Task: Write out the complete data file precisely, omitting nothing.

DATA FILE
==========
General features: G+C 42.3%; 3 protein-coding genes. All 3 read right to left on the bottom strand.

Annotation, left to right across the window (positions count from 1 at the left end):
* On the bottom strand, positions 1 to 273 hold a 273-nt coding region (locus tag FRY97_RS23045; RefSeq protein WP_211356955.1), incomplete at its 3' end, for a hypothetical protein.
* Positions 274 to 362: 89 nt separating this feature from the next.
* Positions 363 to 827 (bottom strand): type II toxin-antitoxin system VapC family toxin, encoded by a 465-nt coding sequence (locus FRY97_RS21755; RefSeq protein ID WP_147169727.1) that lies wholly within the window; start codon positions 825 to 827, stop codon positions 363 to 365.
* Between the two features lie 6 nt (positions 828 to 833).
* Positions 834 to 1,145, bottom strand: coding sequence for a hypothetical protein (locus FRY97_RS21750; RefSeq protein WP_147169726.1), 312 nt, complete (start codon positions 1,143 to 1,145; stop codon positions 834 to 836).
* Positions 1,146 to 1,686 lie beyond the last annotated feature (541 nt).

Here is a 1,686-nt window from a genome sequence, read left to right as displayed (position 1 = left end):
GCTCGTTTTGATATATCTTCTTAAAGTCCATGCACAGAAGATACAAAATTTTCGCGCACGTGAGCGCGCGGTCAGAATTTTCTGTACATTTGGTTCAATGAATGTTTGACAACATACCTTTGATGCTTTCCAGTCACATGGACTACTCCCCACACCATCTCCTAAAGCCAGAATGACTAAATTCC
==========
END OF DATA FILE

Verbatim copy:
General features: G+C 42.3%; 3 protein-coding genes. All 3 read right to left on the bottom strand.

Annotation, left to right across the window (positions count from 1 at the left end):
* On the bottom strand, positions 1 to 273 hold a 273-nt coding region (locus tag FRY97_RS23045; RefSeq protein WP_211356955.1), incomplete at its 3' end, for a hypothetical protein.
* Positions 274 to 362: 89 nt separating this feature from the next.
* Positions 363 to 827 (bottom strand): type II toxin-antitoxin system VapC family toxin, encoded by a 465-nt coding sequence (locus FRY97_RS21755; RefSeq protein ID WP_147169727.1) that lies wholly within the window; start codon positions 825 to 827, stop codon positions 363 to 365.
* Between the two features lie 6 nt (positions 828 to 833).
* Positions 834 to 1,145, bottom strand: coding sequence for a hypothetical protein (locus FRY97_RS21750; RefSeq protein WP_147169726.1), 312 nt, complete (start codon positions 1,143 to 1,145; stop codon positions 834 to 836).
* Positions 1,146 to 1,686 lie beyond the last annotated feature (541 nt).

Here is a 1,686-nt window from a genome sequence, read left to right as displayed (position 1 = left end):
GCTCGTTTTGATATATCTTCTTAAAGTCCATGCACAGAAGATACAAAATTTTCGCGCACGTGAGCGCGCGGTCAGAATTTTCTGTACATTTGGTTCAATGAATGTTTGACAACATACCTTTGATGCTTTCCAGTCACATGGACTACTCCCCACACCATCTCCTAAAGCCAGAATGACTAAATTCC